Tuesday, January 8, 2013

Characteristics of report sections in Crystal Reports

In all versions of Crystal Reports, a report consists of several sections such as the Page Header, Group Header, Details, Group Footer and Page Footer. In versions of Crystal Reports prior to version 5.0, all sections consist of complete lines; complete in that a section will never consist of a half line (for example, four lines and never four and a half).

In a new report, each section consists of at least one line. The default fonts for Fields and Text Objects determine the line’s height:

1. On the File menu, click Options.

2. Click the Fonts tab. You will see command buttons labeled Fields, Summary Fields, Group Name Fields, Text Objects and Field Titles.

When a text-based object is placed on a line, the line’s height is adjusted up or down so that the line is now high enough to accommodate that text-based object. If another text-based object is placed on the same line and its font size is larger than the first, the line’s height is again adjusted to accommodate the second text-based object. Thus, the text-based object determines a line’s height with largest font on the line. All text-based

Objects are positioned on a line so that their base lines will all line up on any given line. This means that a text-based object cannot be placed between lines; it must be placed on a line. Consequently, in versions of Crystal Reports prior to version 5.0, all text-based objects are bound to lines.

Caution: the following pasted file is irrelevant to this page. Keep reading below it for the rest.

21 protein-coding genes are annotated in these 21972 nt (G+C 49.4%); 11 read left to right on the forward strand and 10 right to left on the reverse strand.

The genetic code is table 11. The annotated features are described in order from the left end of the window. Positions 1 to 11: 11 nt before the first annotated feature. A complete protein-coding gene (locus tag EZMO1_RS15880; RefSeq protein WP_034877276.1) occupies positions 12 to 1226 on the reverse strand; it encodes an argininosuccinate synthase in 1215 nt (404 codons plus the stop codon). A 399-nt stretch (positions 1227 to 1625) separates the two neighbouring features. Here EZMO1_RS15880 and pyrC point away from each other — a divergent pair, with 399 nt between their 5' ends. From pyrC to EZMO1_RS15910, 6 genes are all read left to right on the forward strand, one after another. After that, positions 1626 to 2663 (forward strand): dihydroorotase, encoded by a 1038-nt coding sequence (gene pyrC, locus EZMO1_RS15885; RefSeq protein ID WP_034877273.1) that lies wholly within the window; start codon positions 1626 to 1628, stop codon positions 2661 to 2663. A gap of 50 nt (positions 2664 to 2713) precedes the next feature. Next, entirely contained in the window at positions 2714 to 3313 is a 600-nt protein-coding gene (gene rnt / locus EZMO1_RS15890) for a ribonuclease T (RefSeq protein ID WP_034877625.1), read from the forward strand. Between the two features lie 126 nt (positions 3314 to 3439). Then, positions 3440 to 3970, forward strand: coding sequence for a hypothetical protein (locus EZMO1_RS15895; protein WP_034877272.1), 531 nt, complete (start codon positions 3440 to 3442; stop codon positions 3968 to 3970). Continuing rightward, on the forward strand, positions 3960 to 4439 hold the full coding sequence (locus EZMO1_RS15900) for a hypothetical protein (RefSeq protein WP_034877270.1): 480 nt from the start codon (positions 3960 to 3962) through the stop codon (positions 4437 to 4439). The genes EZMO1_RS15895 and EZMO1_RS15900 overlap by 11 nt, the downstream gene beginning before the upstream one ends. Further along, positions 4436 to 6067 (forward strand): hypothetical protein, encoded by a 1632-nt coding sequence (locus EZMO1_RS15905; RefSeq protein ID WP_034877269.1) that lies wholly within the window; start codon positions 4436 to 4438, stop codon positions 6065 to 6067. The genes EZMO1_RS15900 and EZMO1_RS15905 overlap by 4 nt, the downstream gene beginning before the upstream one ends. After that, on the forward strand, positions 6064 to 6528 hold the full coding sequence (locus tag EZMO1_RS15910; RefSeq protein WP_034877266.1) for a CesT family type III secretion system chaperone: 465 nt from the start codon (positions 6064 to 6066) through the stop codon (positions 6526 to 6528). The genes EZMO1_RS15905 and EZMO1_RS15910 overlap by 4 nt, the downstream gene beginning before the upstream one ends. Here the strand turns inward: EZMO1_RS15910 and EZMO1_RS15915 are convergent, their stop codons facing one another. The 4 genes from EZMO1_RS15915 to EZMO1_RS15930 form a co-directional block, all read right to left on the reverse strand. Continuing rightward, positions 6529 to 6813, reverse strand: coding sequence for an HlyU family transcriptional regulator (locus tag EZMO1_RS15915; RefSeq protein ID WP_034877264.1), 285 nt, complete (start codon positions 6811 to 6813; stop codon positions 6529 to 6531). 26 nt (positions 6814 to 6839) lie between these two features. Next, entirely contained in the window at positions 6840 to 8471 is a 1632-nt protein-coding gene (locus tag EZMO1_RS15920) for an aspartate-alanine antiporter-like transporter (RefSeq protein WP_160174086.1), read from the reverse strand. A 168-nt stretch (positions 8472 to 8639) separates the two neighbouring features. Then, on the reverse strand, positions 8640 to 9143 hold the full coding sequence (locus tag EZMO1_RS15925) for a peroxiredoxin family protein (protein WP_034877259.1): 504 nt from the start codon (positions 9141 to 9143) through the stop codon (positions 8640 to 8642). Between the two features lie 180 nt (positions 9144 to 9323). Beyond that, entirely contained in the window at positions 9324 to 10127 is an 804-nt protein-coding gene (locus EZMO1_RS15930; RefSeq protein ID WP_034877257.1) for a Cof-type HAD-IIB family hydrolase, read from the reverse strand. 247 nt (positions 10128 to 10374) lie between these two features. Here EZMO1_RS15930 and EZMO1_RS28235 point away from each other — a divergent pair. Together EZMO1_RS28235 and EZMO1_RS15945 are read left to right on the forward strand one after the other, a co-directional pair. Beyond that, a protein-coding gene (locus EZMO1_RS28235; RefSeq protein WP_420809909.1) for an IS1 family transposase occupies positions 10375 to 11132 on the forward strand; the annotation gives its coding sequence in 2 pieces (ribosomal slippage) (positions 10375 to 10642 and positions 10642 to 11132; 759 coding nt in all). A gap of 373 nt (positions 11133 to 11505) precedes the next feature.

The screen shots above are from Crystal Reports version 8.5. The image on the left shows the Detail section with no objects inserted and a default line height of 12 points. When a database field is first placed on the report (center image), the line’s height does not change because it is the default line height (12 points). If the text-based object’s font size is increased from 12 to 16 points, the actual height of the object (boundary) increases.

If the line height increases to accommodate the larger text-based object, then the base lines of the two dissimilar font sizes will print on different lines. This is seen in the image on the right. If a second text-based object is placed on the same line as the larger 12-point object and the smaller font object’s height (boundary) matches that of the larger font, the baselines of the two dissimilar font sizes will match, thus printing on the same line.

As other text-based objects are added to the report, either by adding lines to the same section or by placing them in other sections, the vertical spacing or interline spacing, while controlled by Crystal Reports, is determined by the printer driver. Remember, the text metrics of a font determine interline spacing. This functionality makes it difficult to create reports designed to print on preprinted forms if the printer driver is going to change. For example, totals that used to print in the middle of a box might now print below the box because the new printer driver applies a greater value to interline spacing. Line by line, the text in the report will move down farther than when the report was first created.

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